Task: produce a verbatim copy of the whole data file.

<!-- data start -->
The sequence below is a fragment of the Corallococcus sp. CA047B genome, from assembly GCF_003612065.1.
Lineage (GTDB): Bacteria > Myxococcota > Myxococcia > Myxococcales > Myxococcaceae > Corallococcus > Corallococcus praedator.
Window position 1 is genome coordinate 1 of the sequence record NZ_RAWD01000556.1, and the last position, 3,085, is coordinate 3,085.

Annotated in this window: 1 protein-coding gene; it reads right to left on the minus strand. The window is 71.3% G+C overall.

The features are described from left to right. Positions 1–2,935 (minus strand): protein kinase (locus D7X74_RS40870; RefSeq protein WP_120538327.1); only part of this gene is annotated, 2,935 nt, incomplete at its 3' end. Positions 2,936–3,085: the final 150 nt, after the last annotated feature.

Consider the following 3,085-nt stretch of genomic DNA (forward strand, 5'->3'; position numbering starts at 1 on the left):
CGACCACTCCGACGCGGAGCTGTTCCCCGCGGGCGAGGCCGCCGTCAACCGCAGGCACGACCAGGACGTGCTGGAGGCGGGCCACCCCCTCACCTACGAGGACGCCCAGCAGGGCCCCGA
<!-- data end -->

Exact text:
The sequence below is a fragment of the Corallococcus sp. CA047B genome, from assembly GCF_003612065.1.
Lineage (GTDB): Bacteria > Myxococcota > Myxococcia > Myxococcales > Myxococcaceae > Corallococcus > Corallococcus praedator.
Window position 1 is genome coordinate 1 of the sequence record NZ_RAWD01000556.1, and the last position, 3,085, is coordinate 3,085.

Annotated in this window: 1 protein-coding gene; it reads right to left on the minus strand. The window is 71.3% G+C overall.

The features are described from left to right. Positions 1–2,935 (minus strand): protein kinase (locus D7X74_RS40870; RefSeq protein WP_120538327.1); only part of this gene is annotated, 2,935 nt, incomplete at its 3' end. Positions 2,936–3,085: the final 150 nt, after the last annotated feature.

Consider the following 3,085-nt stretch of genomic DNA (forward strand, 5'->3'; position numbering starts at 1 on the left):
CGACCACTCCGACGCGGAGCTGTTCCCCGCGGGCGAGGCCGCCGTCAACCGCAGGCACGACCAGGACGTGCTGGAGGCGGGCCACCCCCTCACCTACGAGGACGCCCAGCAGGGCCCCGA